Pakistan’s central bank has expanded its scope of investigation beyond the eight banks allegedly involved in undervaluing the rupee to an all-time low of Rs240 against the US dollar. The banks found guilty will face “regulatory actions” in December 2022, says the central bank.
“The deadline for the completion of the investigation is the end of this month (November 30, 2022). After that, we will take the required regulatory action against them (those found guilty),” said Jameel Ahmad, Governor State Bank of Pakistan (SBP) after inaugurating the Institute of Business Administration’s (IBA) Finance Lab at the University of Karachi on Monday.
“We have identified the suspected banks by taking into account their (rupee-dollar) trade volumes. We have focused on those banks which were actively involved in trade,” he said.
“Initially, the central bank was investigating a total of eight banks. Later on, however, it expanded the scope of the investigation to include more banks,” added Ahmad.
To recall, the domestic currency devalued by almost 35% (or around Rs62) in the first seven-months of 2022, and hit an all-time low at Rs239.94 against the US dollar on July 28, 2022. It closed at Rs178.17 on December 27, 2021.
The currency approached the record low level again in September 2022 after witnessing a partial recovery in August and September.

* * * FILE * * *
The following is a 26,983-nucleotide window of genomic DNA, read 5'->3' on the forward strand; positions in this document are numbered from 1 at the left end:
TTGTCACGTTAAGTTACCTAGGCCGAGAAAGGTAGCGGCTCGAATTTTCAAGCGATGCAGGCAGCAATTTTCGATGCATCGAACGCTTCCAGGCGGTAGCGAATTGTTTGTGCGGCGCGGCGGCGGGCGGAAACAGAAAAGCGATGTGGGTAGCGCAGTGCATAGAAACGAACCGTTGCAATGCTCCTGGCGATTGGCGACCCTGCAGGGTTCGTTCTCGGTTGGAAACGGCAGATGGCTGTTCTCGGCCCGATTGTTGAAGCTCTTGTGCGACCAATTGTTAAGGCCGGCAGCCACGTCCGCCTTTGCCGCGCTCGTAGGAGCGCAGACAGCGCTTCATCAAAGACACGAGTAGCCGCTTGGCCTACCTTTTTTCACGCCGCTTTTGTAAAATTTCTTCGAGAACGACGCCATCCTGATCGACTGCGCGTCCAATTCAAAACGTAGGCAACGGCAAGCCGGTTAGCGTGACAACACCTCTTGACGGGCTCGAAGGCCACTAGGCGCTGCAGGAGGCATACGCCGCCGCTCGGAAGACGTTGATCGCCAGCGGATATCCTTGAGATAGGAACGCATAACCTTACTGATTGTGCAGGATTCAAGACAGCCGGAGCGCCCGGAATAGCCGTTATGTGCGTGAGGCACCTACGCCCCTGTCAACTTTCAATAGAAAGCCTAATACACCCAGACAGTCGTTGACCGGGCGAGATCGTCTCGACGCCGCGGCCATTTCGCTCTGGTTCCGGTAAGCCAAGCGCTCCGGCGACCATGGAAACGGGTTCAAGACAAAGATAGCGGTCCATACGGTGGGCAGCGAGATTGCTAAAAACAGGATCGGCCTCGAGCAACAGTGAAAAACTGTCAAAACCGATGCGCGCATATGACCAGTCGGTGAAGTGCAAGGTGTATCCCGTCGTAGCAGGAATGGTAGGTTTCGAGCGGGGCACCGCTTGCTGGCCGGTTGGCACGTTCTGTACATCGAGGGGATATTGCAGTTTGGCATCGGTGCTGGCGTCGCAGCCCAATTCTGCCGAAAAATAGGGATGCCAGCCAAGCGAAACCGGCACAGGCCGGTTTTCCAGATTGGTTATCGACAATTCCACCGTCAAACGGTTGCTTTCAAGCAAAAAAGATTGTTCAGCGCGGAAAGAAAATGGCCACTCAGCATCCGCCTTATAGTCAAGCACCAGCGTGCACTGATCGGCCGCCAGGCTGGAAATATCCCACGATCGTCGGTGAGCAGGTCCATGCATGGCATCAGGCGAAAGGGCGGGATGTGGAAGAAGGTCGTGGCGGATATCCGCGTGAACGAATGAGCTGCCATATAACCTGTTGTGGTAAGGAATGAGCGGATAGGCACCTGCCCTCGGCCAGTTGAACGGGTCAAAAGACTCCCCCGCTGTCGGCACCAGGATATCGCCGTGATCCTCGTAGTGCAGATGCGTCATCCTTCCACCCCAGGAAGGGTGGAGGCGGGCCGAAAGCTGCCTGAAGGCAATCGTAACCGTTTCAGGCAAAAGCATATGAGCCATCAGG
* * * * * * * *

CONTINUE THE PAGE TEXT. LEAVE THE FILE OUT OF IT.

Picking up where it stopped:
On Monday, the rupee depreciated by 0.02% (or by Rs0.05) to close at Rs221.69 against the greenback. The rupee has been fluctuating and stabilising around the current level for the past three weeks.
Earlier, Finance Minister Ishaq Dar suspected that “banks were involved in undervaluing the rupee”. Dar estimated the fair value of the currency to be in the range of Rs180-200 (against the greenback).
Earlier, commercial banks reported earning windfall profits in the first nine-months (January-September) of 2022. Their income from the rupee-dollar exchange rate jumped by a minimum 50% to a maximum 550%, according to local research houses.
“The central bank has foreign currency reserves at over $9 billion at present which are more than sufficient to pay for imports and repay the foreign debt on time,” noted Ahmad, adding that, “We are aiming to clear all LCs (letter of credits) of up to $100,000 each by the end of the ongoing week.”
The central bank has also taken some additional measures to facilitate export-oriented sectors. “We have also cleared the import of machinery (LCs) of those projects which were near completion,” added the SBP governor. Some of the companies and sectors have also been allowed imports equivalent to 50-60% against their imports of last year.
Published in The Express Tribune, November 15th, 2022.
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